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Customer Reviews

4.8 out of 5 stars
4.8 out of 5 stars
Most helpful customer reviews
5.0 out of 5 stars Hilarious!!! April 14 2014
Format:DVD|Verified Purchase
Happy Days was a show from the 70's (and mid 80's) taking place in the 50's. Now it's a flashback of a flashback....
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5.0 out of 5 stars Happy Days Season 1 April 9 2014
Format:DVD|Verified Purchase
This is a must see DVD. Remembering watching this 50's era sitcom will make you recall the 1970's, both dynamic times. Did you have a little sister like Joanie? She played the part so well. Watch Mrs. "C" offer The Fonz milk and cookies! And watch Ritchie pass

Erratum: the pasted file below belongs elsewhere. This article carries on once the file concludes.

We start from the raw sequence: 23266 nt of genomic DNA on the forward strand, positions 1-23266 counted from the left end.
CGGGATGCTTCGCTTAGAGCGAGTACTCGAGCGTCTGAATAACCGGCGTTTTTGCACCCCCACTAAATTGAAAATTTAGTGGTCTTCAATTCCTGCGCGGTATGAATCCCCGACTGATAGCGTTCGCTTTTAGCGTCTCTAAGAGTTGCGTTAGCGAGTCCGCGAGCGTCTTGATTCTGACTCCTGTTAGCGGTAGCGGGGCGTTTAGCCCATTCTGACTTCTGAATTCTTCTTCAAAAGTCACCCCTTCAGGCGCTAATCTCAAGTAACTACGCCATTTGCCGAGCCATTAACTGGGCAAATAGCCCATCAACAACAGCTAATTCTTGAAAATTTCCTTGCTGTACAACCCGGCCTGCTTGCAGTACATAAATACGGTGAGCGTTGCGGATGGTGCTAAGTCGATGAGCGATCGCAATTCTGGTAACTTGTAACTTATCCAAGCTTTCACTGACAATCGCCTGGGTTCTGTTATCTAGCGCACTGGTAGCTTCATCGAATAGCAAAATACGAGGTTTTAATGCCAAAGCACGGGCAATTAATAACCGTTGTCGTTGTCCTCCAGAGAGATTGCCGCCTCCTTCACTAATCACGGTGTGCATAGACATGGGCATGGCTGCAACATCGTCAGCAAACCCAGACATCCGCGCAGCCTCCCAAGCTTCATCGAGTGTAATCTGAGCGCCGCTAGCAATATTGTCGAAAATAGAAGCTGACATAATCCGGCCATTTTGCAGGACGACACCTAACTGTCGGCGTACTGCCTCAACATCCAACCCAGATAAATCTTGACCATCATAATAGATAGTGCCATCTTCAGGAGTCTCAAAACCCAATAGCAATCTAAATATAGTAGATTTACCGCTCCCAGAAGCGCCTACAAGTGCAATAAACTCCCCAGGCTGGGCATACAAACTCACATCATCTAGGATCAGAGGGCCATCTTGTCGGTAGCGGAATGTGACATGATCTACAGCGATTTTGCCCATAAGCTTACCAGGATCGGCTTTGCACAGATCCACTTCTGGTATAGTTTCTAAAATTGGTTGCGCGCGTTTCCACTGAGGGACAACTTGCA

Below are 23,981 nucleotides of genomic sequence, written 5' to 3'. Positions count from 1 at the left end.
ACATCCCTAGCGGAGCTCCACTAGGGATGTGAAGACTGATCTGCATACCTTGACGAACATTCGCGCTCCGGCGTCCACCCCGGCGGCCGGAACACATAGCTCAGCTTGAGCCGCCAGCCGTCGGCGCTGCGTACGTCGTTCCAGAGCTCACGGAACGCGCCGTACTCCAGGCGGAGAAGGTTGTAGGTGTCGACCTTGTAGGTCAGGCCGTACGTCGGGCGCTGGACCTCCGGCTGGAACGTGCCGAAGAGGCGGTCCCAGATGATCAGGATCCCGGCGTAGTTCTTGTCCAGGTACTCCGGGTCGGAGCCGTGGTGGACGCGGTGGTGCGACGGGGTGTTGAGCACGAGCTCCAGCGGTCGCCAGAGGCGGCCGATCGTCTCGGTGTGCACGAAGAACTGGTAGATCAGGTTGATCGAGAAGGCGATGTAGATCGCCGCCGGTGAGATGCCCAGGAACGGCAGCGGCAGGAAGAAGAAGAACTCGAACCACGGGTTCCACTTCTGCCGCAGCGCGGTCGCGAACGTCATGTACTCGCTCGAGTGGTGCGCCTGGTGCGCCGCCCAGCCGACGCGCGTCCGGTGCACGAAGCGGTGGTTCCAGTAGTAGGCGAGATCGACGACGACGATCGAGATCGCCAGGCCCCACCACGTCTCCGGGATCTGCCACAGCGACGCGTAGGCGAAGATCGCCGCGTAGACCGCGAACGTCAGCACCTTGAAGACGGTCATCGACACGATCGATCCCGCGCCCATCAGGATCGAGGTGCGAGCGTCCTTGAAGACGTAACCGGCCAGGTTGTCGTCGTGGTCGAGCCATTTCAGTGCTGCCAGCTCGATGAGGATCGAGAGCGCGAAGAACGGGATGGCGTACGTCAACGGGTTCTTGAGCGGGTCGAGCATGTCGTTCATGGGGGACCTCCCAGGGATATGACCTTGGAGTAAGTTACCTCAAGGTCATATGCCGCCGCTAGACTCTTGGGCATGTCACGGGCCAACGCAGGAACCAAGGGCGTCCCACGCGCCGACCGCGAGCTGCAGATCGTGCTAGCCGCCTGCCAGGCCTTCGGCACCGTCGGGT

as a 25 year old. In this first Season Ritchie learns about life from what else, BEATNIKS. There's an episode about the BIG ONE and
Ritchie chooses his friends over what might be. Season 1 and 2 of Happy Days may well be the greatest sitcom ever written and
performed as viewed by pre-teens and teens( now parents ). Where else can you see a Marlon Brando/James Dean in The Fonz
hang around with NERDS and always comes to the rescue. One backward kick and 2 bottles of pop( soda ) come out. Only the Fonz
can make it happen. I guess Fonzy sees something special in Ritchie, Potsie, and Ralph. He digs their music band. Where else will
you see the coolest of cool be so funny. You won't be disappointed.
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5 of 7 people found the following review helpful
By A Customer
Format:DVD